The festive season marked a year since the newly crowned world champion Nico Rosberg dropped one of the biggest bombshells in F1 history. In announcing his retirement Rosberg appeared to many to cap-off the defining achievement of his career by exiting the sport for a quieter family life with his head held high. And yet his shock retirement sent out so many mixed messages that further confused the legacy of an already very complex character.
On paper, the loss of a driver, asterisks aside, who had the skill and ability to beat Lewis Hamilton over the course of the season is a galling loss. Surely the untimely loss of any one of a sport’s select elite dilutes the essential quality of the field? However, beyond inconveniencing two of his former teams by facilitating the promotion of Williams’ star driver, the tangible repercussions of Rosberg’s retirement were minimal, and it is difficult to recall more than a handful of occasions when the reigning champion’s name was mentioned in commentary. Indeed, if anything Nico’s exit contributed to a less acrimonious and more constructive internal environment within the champion squad.
F1 is not a sentimental sport. As a circus that boils down in its totality to numbers on a stopwatch and numbers on a balance sheet, the human factor can sometimes be lost in the relentless pursuit of better numbers. However, only the most icy-hearted cynic could honestly profess to not having missed Jenson Button’s effortless charisma and intrinsic likability in 2017. And whilst Button’s retirement was marked by a guard-of-honour in Abu Dhabi, a cameo in Monaco and forlorn outpourings from the fans on social media, Rosberg’s retirement was marked by an FIA press conference and much bafflement.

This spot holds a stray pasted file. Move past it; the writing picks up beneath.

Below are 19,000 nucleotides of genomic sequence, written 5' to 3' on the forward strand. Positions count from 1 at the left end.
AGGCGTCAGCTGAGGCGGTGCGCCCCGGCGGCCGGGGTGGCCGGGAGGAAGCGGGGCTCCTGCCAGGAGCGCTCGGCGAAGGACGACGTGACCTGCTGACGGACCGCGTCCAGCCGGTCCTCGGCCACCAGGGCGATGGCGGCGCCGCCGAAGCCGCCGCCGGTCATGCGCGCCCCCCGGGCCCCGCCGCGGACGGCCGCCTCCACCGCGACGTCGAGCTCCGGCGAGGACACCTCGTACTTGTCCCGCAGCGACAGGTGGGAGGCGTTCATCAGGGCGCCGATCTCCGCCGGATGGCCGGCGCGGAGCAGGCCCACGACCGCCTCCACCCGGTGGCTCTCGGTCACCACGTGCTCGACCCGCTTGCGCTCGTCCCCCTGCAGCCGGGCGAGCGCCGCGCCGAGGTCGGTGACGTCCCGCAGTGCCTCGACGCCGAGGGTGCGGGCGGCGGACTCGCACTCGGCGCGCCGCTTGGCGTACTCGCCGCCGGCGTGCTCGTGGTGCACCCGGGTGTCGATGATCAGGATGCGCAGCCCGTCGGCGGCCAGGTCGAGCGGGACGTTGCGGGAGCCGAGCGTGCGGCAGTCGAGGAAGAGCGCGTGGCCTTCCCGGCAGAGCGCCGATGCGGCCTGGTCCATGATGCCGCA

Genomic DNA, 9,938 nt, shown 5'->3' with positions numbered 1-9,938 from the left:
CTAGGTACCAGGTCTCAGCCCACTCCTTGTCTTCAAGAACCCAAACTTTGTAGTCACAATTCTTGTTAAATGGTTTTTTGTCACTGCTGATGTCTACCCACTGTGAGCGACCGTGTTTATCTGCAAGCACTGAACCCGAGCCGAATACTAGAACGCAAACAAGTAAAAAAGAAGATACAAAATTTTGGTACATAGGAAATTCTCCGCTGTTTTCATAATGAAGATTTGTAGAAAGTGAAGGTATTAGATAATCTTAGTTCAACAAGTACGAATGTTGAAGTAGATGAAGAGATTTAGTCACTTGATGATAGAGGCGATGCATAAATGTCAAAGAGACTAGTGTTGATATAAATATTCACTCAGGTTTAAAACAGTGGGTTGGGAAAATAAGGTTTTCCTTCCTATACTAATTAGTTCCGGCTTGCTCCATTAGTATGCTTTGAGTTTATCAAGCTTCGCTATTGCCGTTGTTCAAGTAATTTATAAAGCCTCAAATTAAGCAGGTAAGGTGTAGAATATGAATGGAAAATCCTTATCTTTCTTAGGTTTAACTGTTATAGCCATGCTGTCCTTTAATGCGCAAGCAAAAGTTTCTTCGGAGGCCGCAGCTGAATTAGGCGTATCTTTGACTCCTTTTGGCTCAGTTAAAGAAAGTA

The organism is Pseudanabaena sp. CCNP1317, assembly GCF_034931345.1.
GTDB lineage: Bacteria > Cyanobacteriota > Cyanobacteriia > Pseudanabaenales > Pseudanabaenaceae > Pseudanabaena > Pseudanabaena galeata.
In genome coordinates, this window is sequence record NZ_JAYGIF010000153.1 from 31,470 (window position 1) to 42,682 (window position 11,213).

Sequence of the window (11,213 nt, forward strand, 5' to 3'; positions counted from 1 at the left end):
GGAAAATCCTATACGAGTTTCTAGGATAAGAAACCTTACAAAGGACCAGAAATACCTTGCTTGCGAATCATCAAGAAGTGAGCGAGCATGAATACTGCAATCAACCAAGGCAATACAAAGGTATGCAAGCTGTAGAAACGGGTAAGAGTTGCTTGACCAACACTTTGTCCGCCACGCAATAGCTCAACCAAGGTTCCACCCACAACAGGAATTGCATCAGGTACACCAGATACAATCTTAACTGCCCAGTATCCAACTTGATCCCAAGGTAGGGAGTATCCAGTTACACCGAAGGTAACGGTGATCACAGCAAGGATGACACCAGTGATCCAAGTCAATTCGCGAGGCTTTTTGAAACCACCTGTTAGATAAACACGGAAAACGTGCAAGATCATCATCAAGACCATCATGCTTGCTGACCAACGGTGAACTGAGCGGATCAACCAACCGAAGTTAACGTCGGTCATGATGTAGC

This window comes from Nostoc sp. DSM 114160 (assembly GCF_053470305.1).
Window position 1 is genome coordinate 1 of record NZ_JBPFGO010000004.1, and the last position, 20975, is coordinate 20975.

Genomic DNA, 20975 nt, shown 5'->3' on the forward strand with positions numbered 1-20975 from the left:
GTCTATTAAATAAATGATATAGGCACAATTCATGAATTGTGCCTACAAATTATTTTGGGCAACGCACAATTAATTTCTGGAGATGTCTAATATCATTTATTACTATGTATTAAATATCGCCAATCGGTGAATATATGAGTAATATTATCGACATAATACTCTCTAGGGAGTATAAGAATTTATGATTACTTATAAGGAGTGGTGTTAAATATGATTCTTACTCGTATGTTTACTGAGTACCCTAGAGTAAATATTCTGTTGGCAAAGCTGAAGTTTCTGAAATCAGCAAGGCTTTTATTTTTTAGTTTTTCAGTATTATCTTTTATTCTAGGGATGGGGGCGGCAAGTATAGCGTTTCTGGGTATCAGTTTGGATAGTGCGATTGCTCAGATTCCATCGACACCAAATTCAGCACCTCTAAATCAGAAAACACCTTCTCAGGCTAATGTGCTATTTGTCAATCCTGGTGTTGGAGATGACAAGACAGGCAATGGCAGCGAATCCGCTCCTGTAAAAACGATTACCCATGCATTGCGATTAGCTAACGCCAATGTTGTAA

It was bafflement that would receive the typically pithy and eloquent touch of Martin Brundle at last January’s Autosport International show, saying “If you do get to the peak, enjoy the view and the jubilation of descent – don’t take the lift down or the first emergency exit! I don’t get it.” However, there is perhaps something coarse about the urge to judge what was a highly personal decision, especially when the man in question is one of the most calculated and decisive figures in the sport. Nico did not doubt that retirement was the best option for him and his family, so neither should we.
And yet, if Rosberg’s retirement has proven anything it was that we didn’t fully understand the man behind the visor. It would be difficult to think of another driver that would choose a life on the sidelines when he could be fighting off a rejoinder from his sworn nemesis. With a Finnish father, a German mother and a Monegasque upbringing, Rosberg’s nationalistic ambiguity already put him in an uphill battle in the popularity stakes. He would typically compound that with a rather guarded interview manner, and whilst there were flashes of a sharp wit and an affable personality, these glimpses were not enough to afford Nico much of a fanbase.
Happily, F1 isn’t a popularity contest and on-track Rosberg repeatedly staked his claim to be recognised among the very finest drivers in the sport. As Williams’ main man, Nico enjoyed one of the finest midfield careers of modern times, quite sensationally racking-up the fastest lap of the weekend in Monaco in 2008 at the wheel of his middling FW30. He was also an instrumental founding component of the Brackley squad that would turn into the modern Mercedes juggernaut, and didn’t for a moment allow the reputation of the most successful F1 driver of all time intimidate him. He welcomed Hamilton’s arrival at the team with similar confidence and was on level-pegging with the Brit for much of 2013.